Climate-smart agriculture requires three-pronged global research agenda
Faced with climate change and diminishing opportunities to expand productive agricultural acreage, the world needs to invest in a global research agenda addressing farm and food systems, landscape and regional issues and institutional and policy matters if it is to meet the growing worldwide demand for food, fiber and fuel, suggests an international team of researchers.
In a paper appearing online in the journal Agriculture and Food Security, the authors summarize the findings of the second international Climate Smart Agriculture conference held in March 2013 at UC Davis.
"Climate-smart agriculture has become a global policy initiative for economic development, poverty reduction and food security," says lead author Kerri Steenwerth, a U.S. Department of Agriculture soil scientist and adjunct professor in the UC Davis Department of Viticulture and Enology.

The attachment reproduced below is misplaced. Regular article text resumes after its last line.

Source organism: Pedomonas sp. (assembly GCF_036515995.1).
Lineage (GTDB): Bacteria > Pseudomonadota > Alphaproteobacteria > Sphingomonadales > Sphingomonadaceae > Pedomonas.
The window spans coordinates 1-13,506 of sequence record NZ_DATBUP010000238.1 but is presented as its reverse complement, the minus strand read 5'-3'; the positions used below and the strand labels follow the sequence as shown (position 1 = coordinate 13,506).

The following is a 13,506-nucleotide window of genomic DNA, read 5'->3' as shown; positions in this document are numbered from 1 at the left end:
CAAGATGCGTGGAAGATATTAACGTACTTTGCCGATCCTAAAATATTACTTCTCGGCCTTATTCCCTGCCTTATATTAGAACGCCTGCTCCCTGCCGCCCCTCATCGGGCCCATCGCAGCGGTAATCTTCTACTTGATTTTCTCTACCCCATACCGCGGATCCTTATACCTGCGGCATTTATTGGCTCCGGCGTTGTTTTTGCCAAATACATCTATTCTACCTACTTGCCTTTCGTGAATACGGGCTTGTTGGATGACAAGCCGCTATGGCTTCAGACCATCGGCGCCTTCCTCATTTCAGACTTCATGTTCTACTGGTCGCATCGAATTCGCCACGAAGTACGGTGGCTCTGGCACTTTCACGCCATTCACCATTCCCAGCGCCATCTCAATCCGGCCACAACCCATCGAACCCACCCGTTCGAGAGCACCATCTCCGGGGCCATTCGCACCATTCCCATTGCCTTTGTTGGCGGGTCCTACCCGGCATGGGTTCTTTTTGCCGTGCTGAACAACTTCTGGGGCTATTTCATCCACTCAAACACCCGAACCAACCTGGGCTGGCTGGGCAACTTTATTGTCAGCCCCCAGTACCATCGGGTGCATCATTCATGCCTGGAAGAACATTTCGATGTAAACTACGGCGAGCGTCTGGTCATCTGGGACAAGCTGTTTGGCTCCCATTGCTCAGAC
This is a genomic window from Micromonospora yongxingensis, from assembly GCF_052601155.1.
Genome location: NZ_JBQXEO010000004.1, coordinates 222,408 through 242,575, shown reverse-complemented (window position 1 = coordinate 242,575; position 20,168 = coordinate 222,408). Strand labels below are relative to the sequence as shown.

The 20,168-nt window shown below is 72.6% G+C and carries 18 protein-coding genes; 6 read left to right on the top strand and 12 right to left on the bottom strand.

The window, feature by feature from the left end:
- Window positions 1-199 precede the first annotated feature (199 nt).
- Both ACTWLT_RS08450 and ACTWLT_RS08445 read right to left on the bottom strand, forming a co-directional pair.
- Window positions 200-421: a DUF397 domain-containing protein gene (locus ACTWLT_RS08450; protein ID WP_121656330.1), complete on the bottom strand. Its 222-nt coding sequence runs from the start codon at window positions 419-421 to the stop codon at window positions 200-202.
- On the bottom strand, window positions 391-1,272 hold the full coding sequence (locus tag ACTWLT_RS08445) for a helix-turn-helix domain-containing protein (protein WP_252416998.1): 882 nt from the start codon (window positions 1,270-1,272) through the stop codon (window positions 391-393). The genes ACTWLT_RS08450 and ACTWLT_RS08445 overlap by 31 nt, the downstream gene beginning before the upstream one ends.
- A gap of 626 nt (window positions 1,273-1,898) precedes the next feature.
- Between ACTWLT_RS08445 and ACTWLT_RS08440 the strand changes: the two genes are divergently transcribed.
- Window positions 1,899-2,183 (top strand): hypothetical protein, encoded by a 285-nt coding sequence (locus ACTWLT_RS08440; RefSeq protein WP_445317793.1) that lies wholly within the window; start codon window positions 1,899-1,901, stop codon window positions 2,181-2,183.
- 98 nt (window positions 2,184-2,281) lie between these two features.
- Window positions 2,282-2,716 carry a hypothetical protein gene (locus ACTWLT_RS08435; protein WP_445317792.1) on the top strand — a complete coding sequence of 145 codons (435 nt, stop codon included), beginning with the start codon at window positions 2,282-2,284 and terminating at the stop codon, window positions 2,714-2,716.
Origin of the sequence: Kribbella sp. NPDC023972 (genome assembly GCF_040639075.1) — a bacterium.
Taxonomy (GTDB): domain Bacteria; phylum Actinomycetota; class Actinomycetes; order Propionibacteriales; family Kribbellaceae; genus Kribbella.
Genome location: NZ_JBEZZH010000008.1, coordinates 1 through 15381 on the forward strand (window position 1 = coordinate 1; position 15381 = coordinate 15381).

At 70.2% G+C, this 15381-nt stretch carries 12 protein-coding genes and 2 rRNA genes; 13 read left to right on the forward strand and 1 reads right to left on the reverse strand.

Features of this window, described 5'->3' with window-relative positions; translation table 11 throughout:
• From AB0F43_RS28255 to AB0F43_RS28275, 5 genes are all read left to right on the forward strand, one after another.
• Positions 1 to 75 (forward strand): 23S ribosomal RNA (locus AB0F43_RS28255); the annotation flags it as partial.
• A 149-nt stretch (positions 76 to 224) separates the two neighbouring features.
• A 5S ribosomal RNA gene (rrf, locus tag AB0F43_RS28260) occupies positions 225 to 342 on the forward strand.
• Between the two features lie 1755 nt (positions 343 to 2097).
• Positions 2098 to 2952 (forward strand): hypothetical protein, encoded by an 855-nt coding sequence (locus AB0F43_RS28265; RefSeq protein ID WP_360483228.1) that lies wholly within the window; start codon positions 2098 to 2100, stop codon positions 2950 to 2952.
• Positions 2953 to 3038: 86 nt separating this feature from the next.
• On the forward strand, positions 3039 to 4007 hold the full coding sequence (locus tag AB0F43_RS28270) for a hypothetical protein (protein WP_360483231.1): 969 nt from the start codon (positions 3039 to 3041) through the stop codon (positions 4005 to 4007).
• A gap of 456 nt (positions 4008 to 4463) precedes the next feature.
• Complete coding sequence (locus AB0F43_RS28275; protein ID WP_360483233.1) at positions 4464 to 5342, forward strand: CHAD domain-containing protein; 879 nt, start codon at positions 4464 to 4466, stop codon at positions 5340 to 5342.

"It makes sense for farmers, consumers and food businesses because it is focused on the long-term sustainability of supply chains, and applies both to farmers' fields and to the natural landscape," she said.
The objectives recommended in the new paper set the stage for a stronger emphasis on moving knowledge into action and involving researchers in helping communities and societies to change and adapt.
Steenwerth has posted a blog entry about the paper on the Biomed Central blog. The blog and the paper were supported by the UC Davis College of Agricultural and Environmental Sciences.
A third global science conference on Climate-Smart Agriculture is scheduled to be held March 16-18, 2015 in Montpellier, France.
More information: Agriculture and Food Security, www.agricultureandfoodsecurity.com/content/3/1/11
Journal information: Agriculture and Food Security
Provided by UC Davis